The House committees that investigated Trump, however, have vowed to keep pursuing their cases that are tied up in court. Democrats argue that they're important not just to assert Congress' power to subpoena the executive branch, but also that the information they obtain could be relevant politically with Trump continuing to flirt with a comeback 2024 presidential bid.
Congress rarely gets a sympathetic ear from the judicial branch when asking to use the court’s authority rather than its own Constitutional tools to get information. That’s especially true if the subpoenas in question were issued on a partisan basis and the partisans involved admit to CNN that their oversight is actually a political fishing expedition for presidential election purposes.
The permanent bureaucracy usually wins because it is large, well-funded (thanks to Congress), more experienced, and in the game for the long haul. Its army of attorneys focuses on long term institutional interests regardless who happens to be in the White House at the moment. And, they generally have little trouble convincing a new president to stiff-arm Congress at every turn—even one like President Biden who was himself a career legislator.
By contrast, Congress usually loses because it has far fewer and less experienced staff. It is under public pressure to keep committee budgets a tiny fraction of the giant agencies they are supposed to oversee. And, its power is divided among 535 constitutionally elected officers. That’s a lot of cooks in the kitchen, and they don’t speak with one voice on anything, not even their own institutional interests. That’s the one area where there should be unity. But, there is no permanent infrastructure comparable to the executive branch to focus on preserving and expanding congressional oversight authorities.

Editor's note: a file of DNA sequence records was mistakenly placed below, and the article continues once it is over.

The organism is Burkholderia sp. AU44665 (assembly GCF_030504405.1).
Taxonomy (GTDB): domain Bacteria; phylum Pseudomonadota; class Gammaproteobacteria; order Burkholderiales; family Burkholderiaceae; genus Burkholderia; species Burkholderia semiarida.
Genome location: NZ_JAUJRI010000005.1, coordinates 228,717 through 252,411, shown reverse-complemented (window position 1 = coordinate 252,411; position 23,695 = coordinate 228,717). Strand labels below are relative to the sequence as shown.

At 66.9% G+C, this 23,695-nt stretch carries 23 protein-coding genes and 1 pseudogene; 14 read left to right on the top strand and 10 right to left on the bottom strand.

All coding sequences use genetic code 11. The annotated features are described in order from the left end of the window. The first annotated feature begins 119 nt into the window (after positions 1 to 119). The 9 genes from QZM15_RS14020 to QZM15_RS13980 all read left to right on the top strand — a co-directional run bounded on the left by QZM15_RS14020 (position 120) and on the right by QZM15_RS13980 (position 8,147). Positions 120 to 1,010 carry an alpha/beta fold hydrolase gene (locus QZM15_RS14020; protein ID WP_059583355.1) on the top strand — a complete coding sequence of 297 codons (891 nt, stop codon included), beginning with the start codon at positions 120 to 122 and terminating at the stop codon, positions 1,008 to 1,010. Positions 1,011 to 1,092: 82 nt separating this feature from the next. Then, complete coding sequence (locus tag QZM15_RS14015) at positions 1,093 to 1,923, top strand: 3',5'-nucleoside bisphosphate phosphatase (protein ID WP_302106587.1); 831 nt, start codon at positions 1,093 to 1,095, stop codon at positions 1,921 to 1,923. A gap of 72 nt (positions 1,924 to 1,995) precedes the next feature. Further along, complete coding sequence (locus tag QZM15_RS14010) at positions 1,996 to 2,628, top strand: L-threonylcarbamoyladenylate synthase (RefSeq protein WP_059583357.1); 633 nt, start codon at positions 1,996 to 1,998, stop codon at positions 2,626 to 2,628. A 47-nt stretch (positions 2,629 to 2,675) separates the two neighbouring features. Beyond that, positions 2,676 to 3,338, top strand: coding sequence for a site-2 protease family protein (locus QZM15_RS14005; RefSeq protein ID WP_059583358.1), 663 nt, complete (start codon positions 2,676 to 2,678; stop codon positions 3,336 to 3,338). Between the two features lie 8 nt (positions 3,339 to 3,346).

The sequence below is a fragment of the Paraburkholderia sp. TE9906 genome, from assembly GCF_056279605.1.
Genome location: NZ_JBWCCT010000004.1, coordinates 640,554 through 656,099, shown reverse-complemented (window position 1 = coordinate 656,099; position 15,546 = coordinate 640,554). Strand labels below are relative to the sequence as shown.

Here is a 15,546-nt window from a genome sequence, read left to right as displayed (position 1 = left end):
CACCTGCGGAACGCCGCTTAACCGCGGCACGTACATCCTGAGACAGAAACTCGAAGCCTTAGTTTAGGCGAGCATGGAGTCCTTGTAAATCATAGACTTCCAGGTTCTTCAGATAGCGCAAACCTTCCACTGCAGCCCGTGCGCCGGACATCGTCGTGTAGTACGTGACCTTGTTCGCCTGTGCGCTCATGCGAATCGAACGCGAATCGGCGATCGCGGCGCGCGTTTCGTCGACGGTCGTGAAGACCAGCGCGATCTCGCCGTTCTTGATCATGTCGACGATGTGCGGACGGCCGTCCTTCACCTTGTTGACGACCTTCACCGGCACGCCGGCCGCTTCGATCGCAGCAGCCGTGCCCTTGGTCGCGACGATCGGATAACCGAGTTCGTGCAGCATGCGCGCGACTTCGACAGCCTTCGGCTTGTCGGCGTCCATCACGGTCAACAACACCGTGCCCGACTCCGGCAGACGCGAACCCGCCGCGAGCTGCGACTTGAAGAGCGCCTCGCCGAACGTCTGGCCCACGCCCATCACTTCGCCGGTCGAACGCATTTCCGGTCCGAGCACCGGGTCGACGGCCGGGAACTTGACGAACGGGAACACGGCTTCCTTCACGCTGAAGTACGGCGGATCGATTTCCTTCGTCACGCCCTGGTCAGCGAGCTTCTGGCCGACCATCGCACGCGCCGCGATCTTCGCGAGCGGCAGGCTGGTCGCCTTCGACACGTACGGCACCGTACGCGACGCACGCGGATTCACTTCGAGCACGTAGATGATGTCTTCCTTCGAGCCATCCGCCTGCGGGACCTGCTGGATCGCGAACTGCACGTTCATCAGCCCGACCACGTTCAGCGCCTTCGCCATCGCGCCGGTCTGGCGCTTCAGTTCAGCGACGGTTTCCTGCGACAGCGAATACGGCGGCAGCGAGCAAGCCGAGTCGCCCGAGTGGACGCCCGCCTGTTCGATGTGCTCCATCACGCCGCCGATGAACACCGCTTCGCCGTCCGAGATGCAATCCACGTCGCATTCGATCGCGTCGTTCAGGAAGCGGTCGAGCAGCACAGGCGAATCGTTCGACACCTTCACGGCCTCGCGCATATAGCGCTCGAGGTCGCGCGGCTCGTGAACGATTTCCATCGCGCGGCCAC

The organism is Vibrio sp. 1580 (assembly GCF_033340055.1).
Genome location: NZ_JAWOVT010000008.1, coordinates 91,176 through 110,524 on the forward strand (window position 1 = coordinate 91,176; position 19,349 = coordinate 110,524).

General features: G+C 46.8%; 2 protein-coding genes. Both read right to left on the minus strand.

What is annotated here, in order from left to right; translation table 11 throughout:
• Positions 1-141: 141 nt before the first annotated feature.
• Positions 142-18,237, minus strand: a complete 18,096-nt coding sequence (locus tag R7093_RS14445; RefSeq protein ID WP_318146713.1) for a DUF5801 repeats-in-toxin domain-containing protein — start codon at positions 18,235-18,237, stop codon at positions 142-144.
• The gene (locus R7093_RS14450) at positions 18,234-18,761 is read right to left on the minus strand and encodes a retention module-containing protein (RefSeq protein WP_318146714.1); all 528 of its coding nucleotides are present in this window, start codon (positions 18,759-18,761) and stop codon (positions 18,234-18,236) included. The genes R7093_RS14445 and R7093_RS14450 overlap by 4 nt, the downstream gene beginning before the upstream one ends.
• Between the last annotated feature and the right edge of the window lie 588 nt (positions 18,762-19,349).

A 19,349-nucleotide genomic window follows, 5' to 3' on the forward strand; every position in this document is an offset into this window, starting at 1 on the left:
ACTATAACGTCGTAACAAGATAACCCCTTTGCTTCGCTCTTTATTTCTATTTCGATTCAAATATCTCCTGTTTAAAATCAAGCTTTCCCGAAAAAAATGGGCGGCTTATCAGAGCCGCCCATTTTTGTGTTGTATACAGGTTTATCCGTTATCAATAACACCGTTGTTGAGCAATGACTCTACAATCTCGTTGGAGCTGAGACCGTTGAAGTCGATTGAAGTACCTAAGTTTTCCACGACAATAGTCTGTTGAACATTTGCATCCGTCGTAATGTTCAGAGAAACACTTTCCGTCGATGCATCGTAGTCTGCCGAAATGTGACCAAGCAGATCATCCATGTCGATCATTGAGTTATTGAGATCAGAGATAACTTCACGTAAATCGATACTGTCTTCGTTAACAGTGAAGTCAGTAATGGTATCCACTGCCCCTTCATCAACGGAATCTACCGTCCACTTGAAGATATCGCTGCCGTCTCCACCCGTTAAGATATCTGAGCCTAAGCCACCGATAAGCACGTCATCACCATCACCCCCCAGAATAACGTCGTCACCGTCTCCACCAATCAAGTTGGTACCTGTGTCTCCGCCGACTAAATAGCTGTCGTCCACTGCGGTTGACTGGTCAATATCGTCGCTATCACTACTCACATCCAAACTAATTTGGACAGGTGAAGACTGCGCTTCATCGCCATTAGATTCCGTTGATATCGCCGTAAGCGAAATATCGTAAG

No wonder Congress tends to focus on short term political expediency and partisan divides. However, it has the power to be a more effective and more muscular check against the executive branch. It would require a better understanding of its constitutional authorities to act on behalf of the American people and the political will to do so. That can only happen with broad public support.
If Americans of different political views were able to unite in demanding more effective and more meaningful oversight from their elected representatives, perhaps more Members of Congress would take the time and summon the will to do better. But, as long as every effort to pry information from the executive branch is initiated on a partisan basis and viewed solely through partisan lenses, that’s unlikely to happen.
In order to get broad bipartisan support for more effective oversight, Congress would need to focus on more important issues than digging through a former president’s tax returns.
A serious inquiry into how well our public health bureaucracy prepared for a pandemic, for example, would mean delving into conflicts of interest and U.S. taxpayer funding for the Chinese lab that just happened to be where the outbreak occurred. That seems like something Americans of all political stripes should be able to support.